Does that beautiful new pair of earring make your earlobes itch like crazy earrings? How about that lovely goo that seems to be oozing from them. How about that great necklace you picked up for you niece, with the wonderfully sexy picture of One Direction, that’s leaving a rash around her neck? Odds are you, or they may have a nickel allergy. Believe it or not you’re not alone. Allergies to nickel is one of the most common skin allergies around. Mostly because nickel is not only found in the coin in your pocket, but in almost everything from cell phones, eye glass frames, and even zippers.
Symptoms of nickel allergy usually show 6 to 24 hours after exposure. You may have itching, redness, rash, dry patches, and swelling of the skin, sometimes followed by blisters. In some cases the blister burst, leaving crusts and scales. [Source] I know sounds bad, but left untreated, the problem only worsen. The skin may exhibit a dark, cracked leather appearance. This is usually from the contact of your skin with nickel. In real serious cases, the rash may spread. Sweating can make it worst.
A doctor can usually diagnosis a nickel allergy by just looking at it. A specialist may conduct a skin patch test. Once contracted, a allergy to nickel will last your entire life. There is relief. For one, don’t wear any nickel base product—STAY AWAY FROM NICKEL! Yeah I know those earrings are cute, but think of the alternative. Milder symptoms can be treated with a hydrocortisone cream and antihistamine pills you can buy at the drug store may help. For more severe symptoms, you doctor may prescribe a steroid cream, and steroid or antihistamine pills.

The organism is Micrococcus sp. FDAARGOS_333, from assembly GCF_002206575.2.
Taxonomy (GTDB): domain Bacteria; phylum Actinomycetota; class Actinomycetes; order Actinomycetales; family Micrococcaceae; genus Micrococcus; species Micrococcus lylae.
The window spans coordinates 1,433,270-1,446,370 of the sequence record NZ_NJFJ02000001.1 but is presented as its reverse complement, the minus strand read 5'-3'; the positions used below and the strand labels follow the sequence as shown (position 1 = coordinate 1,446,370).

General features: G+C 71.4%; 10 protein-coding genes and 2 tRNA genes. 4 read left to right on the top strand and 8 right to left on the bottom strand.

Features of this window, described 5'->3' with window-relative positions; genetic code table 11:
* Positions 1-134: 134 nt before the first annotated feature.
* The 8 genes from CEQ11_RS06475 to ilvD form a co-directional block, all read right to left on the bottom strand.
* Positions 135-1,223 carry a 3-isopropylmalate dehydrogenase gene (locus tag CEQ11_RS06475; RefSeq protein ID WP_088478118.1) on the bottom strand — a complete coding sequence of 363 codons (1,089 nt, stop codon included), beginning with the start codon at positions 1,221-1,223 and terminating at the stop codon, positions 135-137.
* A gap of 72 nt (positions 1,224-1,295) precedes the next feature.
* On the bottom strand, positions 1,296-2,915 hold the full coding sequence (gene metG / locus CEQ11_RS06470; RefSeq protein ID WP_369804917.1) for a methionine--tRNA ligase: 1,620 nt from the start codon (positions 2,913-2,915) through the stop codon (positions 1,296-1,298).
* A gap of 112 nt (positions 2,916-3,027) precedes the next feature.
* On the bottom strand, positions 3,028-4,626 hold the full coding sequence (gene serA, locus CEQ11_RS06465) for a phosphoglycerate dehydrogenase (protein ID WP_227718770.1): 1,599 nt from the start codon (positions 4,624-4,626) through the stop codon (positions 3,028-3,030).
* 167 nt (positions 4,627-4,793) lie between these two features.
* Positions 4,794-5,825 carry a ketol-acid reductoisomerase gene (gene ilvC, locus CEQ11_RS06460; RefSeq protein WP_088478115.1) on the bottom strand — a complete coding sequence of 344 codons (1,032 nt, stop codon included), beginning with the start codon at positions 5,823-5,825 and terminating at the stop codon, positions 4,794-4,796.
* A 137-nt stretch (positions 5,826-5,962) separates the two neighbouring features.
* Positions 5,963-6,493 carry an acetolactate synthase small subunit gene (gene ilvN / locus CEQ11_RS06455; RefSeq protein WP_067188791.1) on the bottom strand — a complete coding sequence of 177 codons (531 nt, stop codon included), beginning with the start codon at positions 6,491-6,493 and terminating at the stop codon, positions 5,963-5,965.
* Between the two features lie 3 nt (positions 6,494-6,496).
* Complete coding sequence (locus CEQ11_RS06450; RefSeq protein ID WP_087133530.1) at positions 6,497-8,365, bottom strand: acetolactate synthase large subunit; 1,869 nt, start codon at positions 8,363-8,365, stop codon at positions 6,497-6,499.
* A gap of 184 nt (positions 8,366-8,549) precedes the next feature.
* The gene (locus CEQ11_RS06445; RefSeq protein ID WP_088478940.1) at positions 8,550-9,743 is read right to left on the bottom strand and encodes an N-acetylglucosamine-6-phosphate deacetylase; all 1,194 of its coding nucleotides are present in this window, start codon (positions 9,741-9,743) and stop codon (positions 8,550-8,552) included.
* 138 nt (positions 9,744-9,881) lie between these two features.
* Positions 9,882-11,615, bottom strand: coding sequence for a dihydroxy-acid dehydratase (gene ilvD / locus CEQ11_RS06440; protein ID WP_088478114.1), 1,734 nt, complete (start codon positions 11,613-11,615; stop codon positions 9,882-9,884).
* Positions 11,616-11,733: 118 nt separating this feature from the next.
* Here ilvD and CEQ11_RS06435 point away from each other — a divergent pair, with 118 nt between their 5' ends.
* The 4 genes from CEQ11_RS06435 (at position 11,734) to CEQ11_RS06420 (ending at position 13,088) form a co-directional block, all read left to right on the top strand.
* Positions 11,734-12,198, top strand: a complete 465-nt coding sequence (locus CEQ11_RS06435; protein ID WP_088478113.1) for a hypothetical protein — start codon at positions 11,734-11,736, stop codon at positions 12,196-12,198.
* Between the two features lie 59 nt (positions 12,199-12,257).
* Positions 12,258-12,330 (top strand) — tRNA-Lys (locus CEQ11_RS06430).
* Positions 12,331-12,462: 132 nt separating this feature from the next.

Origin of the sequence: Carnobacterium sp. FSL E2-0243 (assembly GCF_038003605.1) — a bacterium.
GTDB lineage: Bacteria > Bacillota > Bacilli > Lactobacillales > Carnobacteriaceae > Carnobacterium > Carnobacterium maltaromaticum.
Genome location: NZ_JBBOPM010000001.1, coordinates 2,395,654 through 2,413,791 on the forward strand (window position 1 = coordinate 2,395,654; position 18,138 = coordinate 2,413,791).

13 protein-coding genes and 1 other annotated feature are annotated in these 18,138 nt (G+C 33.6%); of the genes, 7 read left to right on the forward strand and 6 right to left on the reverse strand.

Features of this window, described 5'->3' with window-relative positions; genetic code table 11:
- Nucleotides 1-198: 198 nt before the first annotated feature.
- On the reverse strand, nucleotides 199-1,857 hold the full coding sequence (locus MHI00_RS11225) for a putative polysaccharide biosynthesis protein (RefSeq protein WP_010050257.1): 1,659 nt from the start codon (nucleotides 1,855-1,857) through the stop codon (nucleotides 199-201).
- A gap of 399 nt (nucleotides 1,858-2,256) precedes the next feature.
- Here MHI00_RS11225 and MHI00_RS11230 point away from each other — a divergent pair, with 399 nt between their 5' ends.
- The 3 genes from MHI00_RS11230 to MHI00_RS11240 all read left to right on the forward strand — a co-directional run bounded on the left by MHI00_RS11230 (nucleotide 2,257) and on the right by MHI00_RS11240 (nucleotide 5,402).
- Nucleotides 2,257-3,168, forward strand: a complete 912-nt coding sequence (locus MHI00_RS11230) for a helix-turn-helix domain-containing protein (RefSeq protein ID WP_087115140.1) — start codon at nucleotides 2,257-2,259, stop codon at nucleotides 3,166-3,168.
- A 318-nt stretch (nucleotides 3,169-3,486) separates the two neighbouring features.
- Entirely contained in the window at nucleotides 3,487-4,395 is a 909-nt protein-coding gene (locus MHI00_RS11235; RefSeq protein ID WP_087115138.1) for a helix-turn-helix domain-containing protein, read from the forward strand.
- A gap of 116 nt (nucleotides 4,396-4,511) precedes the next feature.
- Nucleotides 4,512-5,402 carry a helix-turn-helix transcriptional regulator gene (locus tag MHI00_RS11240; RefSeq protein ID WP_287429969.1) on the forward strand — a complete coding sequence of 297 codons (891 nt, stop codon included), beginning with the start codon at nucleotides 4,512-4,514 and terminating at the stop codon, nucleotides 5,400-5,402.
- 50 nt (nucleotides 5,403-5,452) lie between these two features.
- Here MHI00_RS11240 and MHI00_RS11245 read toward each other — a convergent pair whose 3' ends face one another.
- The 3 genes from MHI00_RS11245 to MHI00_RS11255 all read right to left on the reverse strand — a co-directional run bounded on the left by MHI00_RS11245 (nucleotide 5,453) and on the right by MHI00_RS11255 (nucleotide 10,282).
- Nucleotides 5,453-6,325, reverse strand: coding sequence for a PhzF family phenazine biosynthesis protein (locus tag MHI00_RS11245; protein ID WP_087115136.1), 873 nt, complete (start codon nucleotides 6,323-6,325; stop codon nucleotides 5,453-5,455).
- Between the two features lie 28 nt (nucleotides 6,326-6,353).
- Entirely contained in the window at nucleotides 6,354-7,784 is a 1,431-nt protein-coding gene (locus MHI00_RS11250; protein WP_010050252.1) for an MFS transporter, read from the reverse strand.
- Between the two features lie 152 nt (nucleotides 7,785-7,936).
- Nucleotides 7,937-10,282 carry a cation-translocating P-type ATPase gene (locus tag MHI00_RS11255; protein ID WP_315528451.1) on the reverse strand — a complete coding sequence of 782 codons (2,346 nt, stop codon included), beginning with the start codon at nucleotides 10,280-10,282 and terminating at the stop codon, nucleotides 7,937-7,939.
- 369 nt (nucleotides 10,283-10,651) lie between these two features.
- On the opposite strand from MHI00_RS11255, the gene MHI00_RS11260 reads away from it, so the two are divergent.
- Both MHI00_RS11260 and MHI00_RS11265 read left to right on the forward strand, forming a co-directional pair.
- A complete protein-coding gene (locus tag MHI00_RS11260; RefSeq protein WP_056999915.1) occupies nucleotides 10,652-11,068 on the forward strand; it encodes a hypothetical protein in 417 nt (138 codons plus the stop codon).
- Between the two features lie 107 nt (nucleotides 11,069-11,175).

Here are tips to avoid a nickel allergy: [Source]
- If you have your ears or other body parts pierced or tattooed, have it done with sterile, surgical-grade stainless steel instruments. It’s a good idea to avoid piercing guns, as they may contain nickel and can cause bacterial infections.
- Make sure your jewelry is made of surgical-grade stainless steel or either 14-, 18- or 24-karat yellow gold. White gold may contain nickel. Other nickel-free metals include pure sterling silver, copper, platinum, and titanium. Polycarbonate plastic is okay. Avon jewelry is 100% nickel-free. If you must wear earrings that contain nickel, add plastic covers made specifically for earring studs.
- Buy eyeglass frames that are nickel-free, made instead of titanium or plastic.
- Buy clothes, including bras and other underthings, with buttons, snaps, rivets, or fasteners that are made of plastic or are plastic-coated or painted metal. If your clothes have nickel items, switch to plastic or plastic coated.
- Wear watchbands made of leather, cloth, or plastic.
- If a good piece of jewelry that you wear daily — such as a wedding ring — causes a reaction, ask a jeweler about having it plated in a less allergic metal, such as platinum.
- If you are extremely sensitive to nickel, you may also need to avoid nickel-rich foods such as fish and chocolate.
So, that’s the skinny on nickel. Just remember, when you’re out there shopping to make wise choices.
That jewelry might be just to die for, but is it really?
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